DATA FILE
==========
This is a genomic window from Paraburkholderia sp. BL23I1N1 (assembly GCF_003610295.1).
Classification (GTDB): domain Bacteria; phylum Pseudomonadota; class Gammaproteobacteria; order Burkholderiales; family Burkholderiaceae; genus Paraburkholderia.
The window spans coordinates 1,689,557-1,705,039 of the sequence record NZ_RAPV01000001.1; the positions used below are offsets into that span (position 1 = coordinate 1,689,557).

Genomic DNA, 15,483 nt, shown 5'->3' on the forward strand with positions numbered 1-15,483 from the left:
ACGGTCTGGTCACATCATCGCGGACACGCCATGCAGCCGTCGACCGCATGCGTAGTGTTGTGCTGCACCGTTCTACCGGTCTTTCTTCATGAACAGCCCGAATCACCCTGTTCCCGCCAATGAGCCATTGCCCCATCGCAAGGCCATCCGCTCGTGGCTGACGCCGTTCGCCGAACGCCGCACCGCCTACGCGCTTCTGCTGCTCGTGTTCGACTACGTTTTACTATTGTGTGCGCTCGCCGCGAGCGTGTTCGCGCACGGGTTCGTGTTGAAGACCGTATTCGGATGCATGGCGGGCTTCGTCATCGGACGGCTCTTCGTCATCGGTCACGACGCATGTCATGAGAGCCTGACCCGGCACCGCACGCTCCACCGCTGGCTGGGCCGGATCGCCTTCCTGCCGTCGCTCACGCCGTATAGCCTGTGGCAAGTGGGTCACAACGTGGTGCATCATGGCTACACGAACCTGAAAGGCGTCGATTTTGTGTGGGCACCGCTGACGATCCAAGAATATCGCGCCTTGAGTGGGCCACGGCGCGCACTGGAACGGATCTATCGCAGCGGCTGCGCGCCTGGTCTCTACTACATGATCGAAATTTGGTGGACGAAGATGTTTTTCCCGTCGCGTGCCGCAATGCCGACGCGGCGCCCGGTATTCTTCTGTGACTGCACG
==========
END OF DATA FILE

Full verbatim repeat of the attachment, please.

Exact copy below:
This is a genomic window from Paraburkholderia sp. BL23I1N1 (assembly GCF_003610295.1).
Classification (GTDB): domain Bacteria; phylum Pseudomonadota; class Gammaproteobacteria; order Burkholderiales; family Burkholderiaceae; genus Paraburkholderia.
The window spans coordinates 1,689,557-1,705,039 of the sequence record NZ_RAPV01000001.1; the positions used below are offsets into that span (position 1 = coordinate 1,689,557).

Genomic DNA, 15,483 nt, shown 5'->3' on the forward strand with positions numbered 1-15,483 from the left:
ACGGTCTGGTCACATCATCGCGGACACGCCATGCAGCCGTCGACCGCATGCGTAGTGTTGTGCTGCACCGTTCTACCGGTCTTTCTTCATGAACAGCCCGAATCACCCTGTTCCCGCCAATGAGCCATTGCCCCATCGCAAGGCCATCCGCTCGTGGCTGACGCCGTTCGCCGAACGCCGCACCGCCTACGCGCTTCTGCTGCTCGTGTTCGACTACGTTTTACTATTGTGTGCGCTCGCCGCGAGCGTGTTCGCGCACGGGTTCGTGTTGAAGACCGTATTCGGATGCATGGCGGGCTTCGTCATCGGACGGCTCTTCGTCATCGGTCACGACGCATGTCATGAGAGCCTGACCCGGCACCGCACGCTCCACCGCTGGCTGGGCCGGATCGCCTTCCTGCCGTCGCTCACGCCGTATAGCCTGTGGCAAGTGGGTCACAACGTGGTGCATCATGGCTACACGAACCTGAAAGGCGTCGATTTTGTGTGGGCACCGCTGACGATCCAAGAATATCGCGCCTTGAGTGGGCCACGGCGCGCACTGGAACGGATCTATCGCAGCGGCTGCGCGCCTGGTCTCTACTACATGATCGAAATTTGGTGGACGAAGATGTTTTTCCCGTCGCGTGCCGCAATGCCGACGCGGCGCCCGGTATTCTTCTGTGACTGCACG